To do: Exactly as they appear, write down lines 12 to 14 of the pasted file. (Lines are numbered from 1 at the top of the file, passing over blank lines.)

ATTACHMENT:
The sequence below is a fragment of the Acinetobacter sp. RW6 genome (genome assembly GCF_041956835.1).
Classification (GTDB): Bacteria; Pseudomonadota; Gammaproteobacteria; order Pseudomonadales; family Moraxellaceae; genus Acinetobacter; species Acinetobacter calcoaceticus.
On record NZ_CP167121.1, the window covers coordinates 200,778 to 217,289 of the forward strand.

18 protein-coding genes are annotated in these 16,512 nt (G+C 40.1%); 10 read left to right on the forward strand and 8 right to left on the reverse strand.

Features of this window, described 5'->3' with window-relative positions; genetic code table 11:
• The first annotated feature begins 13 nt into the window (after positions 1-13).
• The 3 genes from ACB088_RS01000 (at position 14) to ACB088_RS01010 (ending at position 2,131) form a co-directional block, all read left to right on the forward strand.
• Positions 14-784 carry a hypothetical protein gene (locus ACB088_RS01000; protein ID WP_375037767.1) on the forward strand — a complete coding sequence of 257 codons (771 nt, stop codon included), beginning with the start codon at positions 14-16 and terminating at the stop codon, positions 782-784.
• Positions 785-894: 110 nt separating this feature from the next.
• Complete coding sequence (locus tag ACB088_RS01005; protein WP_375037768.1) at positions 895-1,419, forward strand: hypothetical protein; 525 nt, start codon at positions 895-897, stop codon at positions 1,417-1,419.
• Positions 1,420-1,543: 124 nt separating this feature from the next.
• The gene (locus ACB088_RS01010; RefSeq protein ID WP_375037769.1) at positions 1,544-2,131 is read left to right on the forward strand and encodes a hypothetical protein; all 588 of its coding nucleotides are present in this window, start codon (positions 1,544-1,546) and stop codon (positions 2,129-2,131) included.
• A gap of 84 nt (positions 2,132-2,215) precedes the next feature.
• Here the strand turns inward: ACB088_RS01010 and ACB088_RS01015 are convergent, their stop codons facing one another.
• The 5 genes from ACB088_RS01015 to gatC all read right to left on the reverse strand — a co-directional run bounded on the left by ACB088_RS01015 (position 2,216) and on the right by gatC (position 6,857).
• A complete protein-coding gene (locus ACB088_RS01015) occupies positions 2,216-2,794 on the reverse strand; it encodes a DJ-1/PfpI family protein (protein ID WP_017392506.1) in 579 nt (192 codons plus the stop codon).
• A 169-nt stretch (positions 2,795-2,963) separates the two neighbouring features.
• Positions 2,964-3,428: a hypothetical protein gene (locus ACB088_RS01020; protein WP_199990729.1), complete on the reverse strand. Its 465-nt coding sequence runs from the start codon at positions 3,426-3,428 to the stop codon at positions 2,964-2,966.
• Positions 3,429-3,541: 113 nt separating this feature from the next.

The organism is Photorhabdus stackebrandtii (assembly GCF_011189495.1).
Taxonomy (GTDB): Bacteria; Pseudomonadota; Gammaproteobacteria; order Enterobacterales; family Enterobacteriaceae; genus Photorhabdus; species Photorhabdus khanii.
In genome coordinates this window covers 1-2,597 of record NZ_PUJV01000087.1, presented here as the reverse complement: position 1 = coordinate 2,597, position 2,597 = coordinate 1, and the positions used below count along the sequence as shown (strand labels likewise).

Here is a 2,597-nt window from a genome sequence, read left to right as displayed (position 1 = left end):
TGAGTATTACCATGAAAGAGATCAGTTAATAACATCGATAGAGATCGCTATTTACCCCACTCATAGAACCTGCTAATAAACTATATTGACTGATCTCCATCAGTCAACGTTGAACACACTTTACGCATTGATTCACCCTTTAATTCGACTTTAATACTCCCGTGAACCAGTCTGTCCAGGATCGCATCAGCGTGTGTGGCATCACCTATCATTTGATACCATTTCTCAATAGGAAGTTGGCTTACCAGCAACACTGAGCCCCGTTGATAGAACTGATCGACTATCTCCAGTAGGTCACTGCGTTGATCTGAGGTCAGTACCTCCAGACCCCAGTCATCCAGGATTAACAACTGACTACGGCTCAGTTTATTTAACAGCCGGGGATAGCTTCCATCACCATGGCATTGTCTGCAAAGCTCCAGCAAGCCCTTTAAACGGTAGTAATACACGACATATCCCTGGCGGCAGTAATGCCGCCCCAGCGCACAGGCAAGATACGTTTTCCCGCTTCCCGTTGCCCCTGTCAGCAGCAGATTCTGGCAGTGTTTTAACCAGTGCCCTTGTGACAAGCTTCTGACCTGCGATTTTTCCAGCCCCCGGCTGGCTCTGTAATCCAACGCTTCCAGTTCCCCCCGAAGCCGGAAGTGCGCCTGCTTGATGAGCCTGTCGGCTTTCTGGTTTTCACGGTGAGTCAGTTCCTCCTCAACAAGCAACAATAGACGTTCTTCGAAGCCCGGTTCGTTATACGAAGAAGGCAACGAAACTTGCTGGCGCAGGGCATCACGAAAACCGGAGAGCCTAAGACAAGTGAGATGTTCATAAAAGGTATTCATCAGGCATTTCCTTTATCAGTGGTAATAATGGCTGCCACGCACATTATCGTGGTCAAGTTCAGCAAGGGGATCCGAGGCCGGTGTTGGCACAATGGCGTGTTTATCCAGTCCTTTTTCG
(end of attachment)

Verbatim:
• The gene (locus ACB088_RS01010; RefSeq protein ID WP_375037769.1) at positions 1,544-2,131 is read left to right on the forward strand and encodes a hypothetical protein; all 588 of its coding nucleotides are present in this window, start codon (positions 1,544-1,546) and stop codon (positions 2,129-2,131) included.
• A gap of 84 nt (positions 2,132-2,215) precedes the next feature.
• Here the strand turns inward: ACB088_RS01010 and ACB088_RS01015 are convergent, their stop codons facing one another.